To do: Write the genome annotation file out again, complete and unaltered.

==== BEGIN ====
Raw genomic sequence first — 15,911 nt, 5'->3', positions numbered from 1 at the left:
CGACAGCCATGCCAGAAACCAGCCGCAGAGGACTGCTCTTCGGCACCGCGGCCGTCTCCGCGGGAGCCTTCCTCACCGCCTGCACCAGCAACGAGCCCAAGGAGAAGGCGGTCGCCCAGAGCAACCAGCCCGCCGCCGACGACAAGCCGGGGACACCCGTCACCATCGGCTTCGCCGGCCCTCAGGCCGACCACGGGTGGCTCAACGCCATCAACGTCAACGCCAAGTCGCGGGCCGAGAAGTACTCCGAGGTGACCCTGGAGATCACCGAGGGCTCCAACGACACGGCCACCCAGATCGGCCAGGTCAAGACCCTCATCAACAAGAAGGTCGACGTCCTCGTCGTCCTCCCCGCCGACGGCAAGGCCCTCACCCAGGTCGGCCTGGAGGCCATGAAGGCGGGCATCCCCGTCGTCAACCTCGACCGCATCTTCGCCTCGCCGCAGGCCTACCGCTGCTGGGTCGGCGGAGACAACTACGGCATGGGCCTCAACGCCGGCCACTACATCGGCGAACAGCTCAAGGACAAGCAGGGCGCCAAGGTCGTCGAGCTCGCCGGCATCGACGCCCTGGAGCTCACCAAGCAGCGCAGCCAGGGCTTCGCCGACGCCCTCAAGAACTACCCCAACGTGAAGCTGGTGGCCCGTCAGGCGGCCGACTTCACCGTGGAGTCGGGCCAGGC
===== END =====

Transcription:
Raw genomic sequence first — 15,911 nt, 5'->3', positions numbered from 1 at the left:
CGACAGCCATGCCAGAAACCAGCCGCAGAGGACTGCTCTTCGGCACCGCGGCCGTCTCCGCGGGAGCCTTCCTCACCGCCTGCACCAGCAACGAGCCCAAGGAGAAGGCGGTCGCCCAGAGCAACCAGCCCGCCGCCGACGACAAGCCGGGGACACCCGTCACCATCGGCTTCGCCGGCCCTCAGGCCGACCACGGGTGGCTCAACGCCATCAACGTCAACGCCAAGTCGCGGGCCGAGAAGTACTCCGAGGTGACCCTGGAGATCACCGAGGGCTCCAACGACACGGCCACCCAGATCGGCCAGGTCAAGACCCTCATCAACAAGAAGGTCGACGTCCTCGTCGTCCTCCCCGCCGACGGCAAGGCCCTCACCCAGGTCGGCCTGGAGGCCATGAAGGCGGGCATCCCCGTCGTCAACCTCGACCGCATCTTCGCCTCGCCGCAGGCCTACCGCTGCTGGGTCGGCGGAGACAACTACGGCATGGGCCTCAACGCCGGCCACTACATCGGCGAACAGCTCAAGGACAAGCAGGGCGCCAAGGTCGTCGAGCTCGCCGGCATCGACGCCCTGGAGCTCACCAAGCAGCGCAGCCAGGGCTTCGCCGACGCCCTCAAGAACTACCCCAACGTGAAGCTGGTGGCCCGTCAGGCGGCCGACTTCACCGTGGAGTCGGGCCAGGC